Creature Features: The Classics

Seeing as it’s October and Halloween is around the corner we have decided to make this month’s theme a compilation of the horrors and thrillers the film industry has to offer. We have chosen a couple of movies that are definitely worth a mention and that might spark some memories from your childhood.

It [1990]

In 1960, a group of social outcasts who are bullied by a gang of greasers led by Henry Bowers are also tormented by an evil demon who can shape-shift into a clown and feed on children’s fears and kill them. After defeating the demonic clown as kids, it resurfaces 30 years later and they must finish it off as adults once again.

This TV Mini-Series based on the book written by Stephen King was definitely one of the scariest movies of its time and most definitely one of the main reasons people are afraid of Clowns. It is currently being remade under the direction of Andreas Muschietti and will be released in late 2017.

The Fly [1986]

Seth Brundle, a brilliant but eccentric scientist attempts to woo investigative journalist Veronica Quaife by offering her a scoop on his latest research in the field of matter transportation, which against all the expectations of the scientific establishment have proved successful. Up to a point. Brundle thinks he has ironed out the last problem when he successfully transports a living creature, but when he attempts to teleport himself a fly enters one of the transmission booths, and Brundle finds he is a changed man. This Science-Gone-Mad film is the source of the quotable quote “Be afraid. Be very afraid.”

#DidYouKnow, the infamous cat-monkey scene where Brundlefly fuses a cat and the remaining baboon and then beats it to death with a lead pipe was cut following a Toronto screening. According to producer Stuart Cornfeld the audience felt that there was no turning back for Seth and they lost all sympathy for his plight, which caused the rest of the film to not play as well. In Cornfeld’s own words: “If you beat an animal to death, even a monkey-cat, your audience is not gonna be interested in your problems anymore”.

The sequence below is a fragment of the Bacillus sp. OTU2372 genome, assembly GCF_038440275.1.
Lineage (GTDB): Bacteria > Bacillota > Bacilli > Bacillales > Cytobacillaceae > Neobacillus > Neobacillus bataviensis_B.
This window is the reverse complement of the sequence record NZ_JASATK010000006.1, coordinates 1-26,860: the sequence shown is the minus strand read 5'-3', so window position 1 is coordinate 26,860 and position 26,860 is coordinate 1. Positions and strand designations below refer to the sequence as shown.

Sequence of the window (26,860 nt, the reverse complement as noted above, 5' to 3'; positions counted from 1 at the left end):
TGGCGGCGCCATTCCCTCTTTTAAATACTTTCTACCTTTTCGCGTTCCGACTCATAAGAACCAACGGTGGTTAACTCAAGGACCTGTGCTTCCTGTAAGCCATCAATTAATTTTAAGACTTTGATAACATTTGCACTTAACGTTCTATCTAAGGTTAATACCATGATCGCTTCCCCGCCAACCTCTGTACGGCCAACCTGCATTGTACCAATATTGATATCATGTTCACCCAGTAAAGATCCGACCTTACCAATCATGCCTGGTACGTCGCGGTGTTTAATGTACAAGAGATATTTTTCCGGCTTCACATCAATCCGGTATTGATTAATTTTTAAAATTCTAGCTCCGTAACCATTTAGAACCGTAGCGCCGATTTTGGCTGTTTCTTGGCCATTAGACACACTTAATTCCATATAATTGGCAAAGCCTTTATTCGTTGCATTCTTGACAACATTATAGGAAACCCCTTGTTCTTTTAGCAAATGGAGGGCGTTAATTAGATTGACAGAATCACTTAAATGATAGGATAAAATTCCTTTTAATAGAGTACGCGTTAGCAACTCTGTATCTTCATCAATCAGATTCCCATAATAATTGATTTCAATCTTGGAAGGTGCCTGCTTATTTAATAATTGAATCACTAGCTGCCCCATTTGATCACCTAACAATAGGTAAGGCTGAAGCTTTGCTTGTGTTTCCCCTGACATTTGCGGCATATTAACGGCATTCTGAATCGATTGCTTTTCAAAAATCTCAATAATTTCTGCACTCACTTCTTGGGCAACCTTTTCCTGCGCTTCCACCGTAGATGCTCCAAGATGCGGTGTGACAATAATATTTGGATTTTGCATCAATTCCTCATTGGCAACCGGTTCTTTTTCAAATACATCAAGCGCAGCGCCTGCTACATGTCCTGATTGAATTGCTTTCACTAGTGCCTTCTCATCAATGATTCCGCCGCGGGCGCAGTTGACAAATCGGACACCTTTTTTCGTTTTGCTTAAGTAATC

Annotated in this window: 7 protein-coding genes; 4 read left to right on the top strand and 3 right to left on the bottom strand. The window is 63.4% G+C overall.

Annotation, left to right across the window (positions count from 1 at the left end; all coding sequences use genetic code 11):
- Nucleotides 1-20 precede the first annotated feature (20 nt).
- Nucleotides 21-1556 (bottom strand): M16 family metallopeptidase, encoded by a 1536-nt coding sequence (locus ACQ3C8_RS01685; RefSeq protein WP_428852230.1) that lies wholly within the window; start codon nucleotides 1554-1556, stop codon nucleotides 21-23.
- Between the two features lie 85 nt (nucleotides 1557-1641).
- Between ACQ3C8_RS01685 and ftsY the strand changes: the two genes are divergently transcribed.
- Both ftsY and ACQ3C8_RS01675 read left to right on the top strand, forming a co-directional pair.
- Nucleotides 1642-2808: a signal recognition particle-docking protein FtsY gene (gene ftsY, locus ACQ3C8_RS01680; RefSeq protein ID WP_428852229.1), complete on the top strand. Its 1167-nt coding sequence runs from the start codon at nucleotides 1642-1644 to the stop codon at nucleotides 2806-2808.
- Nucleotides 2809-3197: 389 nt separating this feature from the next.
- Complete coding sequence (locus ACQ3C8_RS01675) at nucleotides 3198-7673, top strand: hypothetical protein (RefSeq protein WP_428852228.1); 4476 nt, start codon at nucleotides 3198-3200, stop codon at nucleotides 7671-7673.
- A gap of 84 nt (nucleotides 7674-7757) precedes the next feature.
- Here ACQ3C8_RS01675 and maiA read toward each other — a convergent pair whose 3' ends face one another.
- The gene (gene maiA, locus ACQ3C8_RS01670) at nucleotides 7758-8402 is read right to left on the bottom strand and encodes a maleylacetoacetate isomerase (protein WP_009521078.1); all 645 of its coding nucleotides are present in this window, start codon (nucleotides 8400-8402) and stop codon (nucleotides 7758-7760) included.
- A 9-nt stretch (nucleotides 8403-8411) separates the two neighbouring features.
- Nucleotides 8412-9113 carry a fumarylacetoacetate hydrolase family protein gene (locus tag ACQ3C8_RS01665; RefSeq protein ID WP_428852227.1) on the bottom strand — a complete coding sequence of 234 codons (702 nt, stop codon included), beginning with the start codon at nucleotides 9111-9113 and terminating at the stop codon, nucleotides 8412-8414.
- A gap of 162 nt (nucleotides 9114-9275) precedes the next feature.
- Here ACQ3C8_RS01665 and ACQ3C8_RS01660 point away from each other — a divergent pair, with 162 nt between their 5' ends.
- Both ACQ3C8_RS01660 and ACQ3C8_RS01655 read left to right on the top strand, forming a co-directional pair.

Gremlins [1984]

Miniature green monsters tear through the small town of Kingston Falls. Hijinks ensue as a mild-mannered bank teller releases these hideous loonies after gaining a new pet and violating two of three simple rules: No water (violated), no food after midnight (violated), and no bright light. Hilarious mayhem and destruction in a town straight out of Norman Rockwell. So, when your washing machine blows up or your TV goes on the fritz, before you call the repair man, turn on all the lights and look under all the beds. Cause you never can tell, there just might be a gremlin in your house.

#DidYouKnow, the set for Kingston Falls is the same one used for Back to the Future (1985). Both movies were filmed in the Universal Studios backlot.

Leprechauns [1993]

When Dan O’Grady returns to the U.S. after stealing some Irish leprechaun’s pot of gold, he thinks he can settle down and enjoy his newfound wealth. He thought wrong. The leprechaun followed him and O’Grady barely gets away with his life, having locked the little monster in his basement. Ten years later, J.D. and his spoiled daughter Tory move in. By accident, the leprechaun is released and almost immediately the annoying creature starts to look for his gold, not displaying any respect for human life.

#DidYouKnow, according to the director, Warwick Davis, the movie was originally planned as a scary kid’s film, but the studio thought it would work better as a more adult horror, so inserts were filmed to increase the gore and violence.

All these movies have a few things in common: Growing up they were the scariest movies around and it haunted our dreams for years to come. We were definitely not allowed to watch them and because of that reason we wanted to watch them even more no matter the consequences. At Retro Afrika Bioscope we love our old Classics so we hope this sparked a new flame of nostalgia so you can curl up in front of the TV with your favorite childhood scary movie this October, if you dare!!!

Movie content source: http://www.imdb.com/?ref_=nv_home

Advertisements

International Women’s Day: Empowering Women in Film

In honor of Women’s month, it is important to reflect on the importance of women’s empowerment and to acknowledge some of the many struggles that women were faced with. There are a wide variety of films which depict this theme, and we encourage everyone to watch, learn and enjoy!